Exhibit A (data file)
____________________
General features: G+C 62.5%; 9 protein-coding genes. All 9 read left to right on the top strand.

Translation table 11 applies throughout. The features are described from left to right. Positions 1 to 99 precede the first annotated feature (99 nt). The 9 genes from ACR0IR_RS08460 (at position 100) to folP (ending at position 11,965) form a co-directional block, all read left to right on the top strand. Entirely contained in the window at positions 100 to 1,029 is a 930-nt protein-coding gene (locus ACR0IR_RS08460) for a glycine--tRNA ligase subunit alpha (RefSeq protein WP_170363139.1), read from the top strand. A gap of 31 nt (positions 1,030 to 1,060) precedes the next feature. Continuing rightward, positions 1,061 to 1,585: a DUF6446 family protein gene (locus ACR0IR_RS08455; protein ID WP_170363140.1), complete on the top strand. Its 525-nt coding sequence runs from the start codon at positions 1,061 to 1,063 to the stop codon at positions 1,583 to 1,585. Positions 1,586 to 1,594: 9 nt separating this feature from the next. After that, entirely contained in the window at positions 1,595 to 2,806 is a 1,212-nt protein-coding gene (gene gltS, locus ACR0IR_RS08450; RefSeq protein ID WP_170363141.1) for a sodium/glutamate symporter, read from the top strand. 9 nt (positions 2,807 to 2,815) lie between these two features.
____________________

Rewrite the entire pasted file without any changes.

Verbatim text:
General features: G+C 62.5%; 9 protein-coding genes. All 9 read left to right on the top strand.

Translation table 11 applies throughout. The features are described from left to right. Positions 1 to 99 precede the first annotated feature (99 nt). The 9 genes from ACR0IR_RS08460 (at position 100) to folP (ending at position 11,965) form a co-directional block, all read left to right on the top strand. Entirely contained in the window at positions 100 to 1,029 is a 930-nt protein-coding gene (locus ACR0IR_RS08460) for a glycine--tRNA ligase subunit alpha (RefSeq protein WP_170363139.1), read from the top strand. A gap of 31 nt (positions 1,030 to 1,060) precedes the next feature. Continuing rightward, positions 1,061 to 1,585: a DUF6446 family protein gene (locus ACR0IR_RS08455; protein ID WP_170363140.1), complete on the top strand. Its 525-nt coding sequence runs from the start codon at positions 1,061 to 1,063 to the stop codon at positions 1,583 to 1,585. Positions 1,586 to 1,594: 9 nt separating this feature from the next. After that, entirely contained in the window at positions 1,595 to 2,806 is a 1,212-nt protein-coding gene (gene gltS, locus ACR0IR_RS08450; RefSeq protein ID WP_170363141.1) for a sodium/glutamate symporter, read from the top strand. 9 nt (positions 2,807 to 2,815) lie between these two features.